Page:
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Mercury pollution contaminating Arctic wildlife, causing death and reproductive problems among bird populations, studies show


Mercury contamination

(NaturalNews) New research published in The Condor: Ornithological Applications, has shown that shorebirds breeding in Alaska are being exposed to alarming levels of mercury, putting their entire population at risk.

Shorebirds travel to Alaska for their breeding season in the spring, before making the long trek down to Central and South America for the fall and winter.

Due to atmospheric circulation and other factors at play in the Northern hemisphere, high amounts of mercury deposits have been found to accumulate in the Arctic, raising concerns for the breeding populations of these birds.

Arctic mercury pollution causing harmful effects on shorebird populations

According to Phys.org, mercury exposure has been linked to reduced reproductive success and other adverse health reactions in shorebirds.

Even more alarming, the type of mercury present in the aquatic environments that shorebirds commonly forage in, is, for the most part, methylmercury, the chemical element's most dangerous form.

As a result, Marie Perkins of the Biodiversity Research Institute, conducted a study to investigate the exact levels of mercury concentrations in shorebirds and their resulting effects.

By collecting blood and feathers from nine different shorebird species breeding in the Arctic, Perkins and her team of researchers found that some shorebirds examined had "mercury concentrations upwards of two micrograms per gram of blood."

Additionally, shorebird species that commonly foraged in areas distant from highly concentrated methyl-mercury wetlands were found to have the lowest levels of mercury in their blood.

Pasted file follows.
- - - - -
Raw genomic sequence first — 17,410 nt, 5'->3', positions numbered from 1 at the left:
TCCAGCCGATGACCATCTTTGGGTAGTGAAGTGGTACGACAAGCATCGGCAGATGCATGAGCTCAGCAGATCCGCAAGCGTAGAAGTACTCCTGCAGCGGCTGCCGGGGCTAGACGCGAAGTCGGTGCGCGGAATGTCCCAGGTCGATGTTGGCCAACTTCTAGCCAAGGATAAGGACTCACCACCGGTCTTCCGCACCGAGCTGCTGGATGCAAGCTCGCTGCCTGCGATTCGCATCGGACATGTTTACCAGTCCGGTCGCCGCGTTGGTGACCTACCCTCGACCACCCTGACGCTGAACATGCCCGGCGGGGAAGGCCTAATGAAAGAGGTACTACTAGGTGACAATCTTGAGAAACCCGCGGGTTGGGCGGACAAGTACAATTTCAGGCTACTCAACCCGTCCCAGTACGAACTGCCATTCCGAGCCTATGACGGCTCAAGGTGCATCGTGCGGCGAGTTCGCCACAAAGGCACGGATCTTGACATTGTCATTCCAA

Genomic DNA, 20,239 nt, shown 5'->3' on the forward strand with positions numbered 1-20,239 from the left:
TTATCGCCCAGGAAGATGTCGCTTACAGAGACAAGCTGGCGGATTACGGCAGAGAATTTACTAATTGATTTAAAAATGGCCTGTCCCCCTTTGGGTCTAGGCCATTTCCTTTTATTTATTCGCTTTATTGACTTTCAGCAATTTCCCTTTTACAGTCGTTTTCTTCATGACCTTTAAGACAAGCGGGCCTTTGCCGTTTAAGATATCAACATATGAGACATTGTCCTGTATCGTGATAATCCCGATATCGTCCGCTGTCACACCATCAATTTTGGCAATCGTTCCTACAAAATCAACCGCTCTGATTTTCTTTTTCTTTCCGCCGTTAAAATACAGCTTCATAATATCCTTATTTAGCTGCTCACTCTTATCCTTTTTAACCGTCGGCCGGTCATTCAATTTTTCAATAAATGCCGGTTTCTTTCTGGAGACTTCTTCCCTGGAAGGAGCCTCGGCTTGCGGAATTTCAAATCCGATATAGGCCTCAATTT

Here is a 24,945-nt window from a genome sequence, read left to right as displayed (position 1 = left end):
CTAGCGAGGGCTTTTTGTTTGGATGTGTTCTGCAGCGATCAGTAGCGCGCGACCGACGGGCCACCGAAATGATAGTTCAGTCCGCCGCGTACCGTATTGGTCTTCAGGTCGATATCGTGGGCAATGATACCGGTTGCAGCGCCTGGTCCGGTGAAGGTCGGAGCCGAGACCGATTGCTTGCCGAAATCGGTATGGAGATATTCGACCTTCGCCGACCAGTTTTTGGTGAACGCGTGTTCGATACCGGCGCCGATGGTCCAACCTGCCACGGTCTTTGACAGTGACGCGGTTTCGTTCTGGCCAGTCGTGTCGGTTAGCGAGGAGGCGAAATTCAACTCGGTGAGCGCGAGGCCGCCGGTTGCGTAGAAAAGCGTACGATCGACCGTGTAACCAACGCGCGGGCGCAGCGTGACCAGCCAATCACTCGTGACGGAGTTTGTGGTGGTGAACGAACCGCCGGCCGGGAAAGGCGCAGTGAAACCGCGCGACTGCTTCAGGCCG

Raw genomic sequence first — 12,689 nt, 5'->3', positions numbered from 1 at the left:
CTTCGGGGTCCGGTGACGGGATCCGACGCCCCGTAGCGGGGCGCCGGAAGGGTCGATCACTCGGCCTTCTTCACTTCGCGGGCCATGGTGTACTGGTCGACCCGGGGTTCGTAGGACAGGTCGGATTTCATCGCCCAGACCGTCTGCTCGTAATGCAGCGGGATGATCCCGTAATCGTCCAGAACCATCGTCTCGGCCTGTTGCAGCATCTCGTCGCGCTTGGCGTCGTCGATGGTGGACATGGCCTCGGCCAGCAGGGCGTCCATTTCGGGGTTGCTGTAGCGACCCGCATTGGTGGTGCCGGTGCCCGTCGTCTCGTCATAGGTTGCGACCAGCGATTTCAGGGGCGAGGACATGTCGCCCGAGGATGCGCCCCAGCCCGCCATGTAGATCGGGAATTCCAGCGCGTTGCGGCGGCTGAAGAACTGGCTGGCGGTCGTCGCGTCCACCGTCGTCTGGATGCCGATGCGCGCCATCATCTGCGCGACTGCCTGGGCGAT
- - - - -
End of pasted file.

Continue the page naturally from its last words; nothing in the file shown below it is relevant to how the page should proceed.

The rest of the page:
"These species already face a lot of tough new challenges, from climate change to disappearing stop-over habitat, so throwing a neurotoxin in the mix that can reduce reproductive success is likely to harm their populations," wrote Dan Cristol of the College of William & Mary, a researcher not involved in the study.

Effects of mercury on shorebirds' migration abilities

What Cristol believes to be a bigger threat to shorebirds' livelihood than mercury's effect on their reproductive ability though, is its affect on these birds' capacity to carry out arduous, lengthy migrations.

According to Stanford.edu, many shorebird species travel more than 15,000 miles over the course of their annual migrations, sometimes traveling up to 2,000 miles non-stop in less than two days.

Cristol, who is an expert researcher on mercury's effect on birds, is worried that mercury levels in shorebirds "probably spike when they leave the breeding grounds and start burning their reserve fuel, making their already arduous continent-jumping trips even harder."

While much more research needs to be done to determine exactly how exposure to mercury and other heavy metal toxins can result in adverse health effects for Arctic shorebirds, the results so far don't look too promising. For this reason, researchers like Marie Perkins have been encouraged to expand their studies on mercury exposure in Arctic shorebirds.

Perkins, who is currently pursuing her PhD at McGill University, is "working in collaboration with BRI and the Arctic Shorebird Demographics Network to closely examine mercury exposure in multiple shorebird species breeding across the North American Arctic."

Sources:

Phys.org

Web.Stanford.edu

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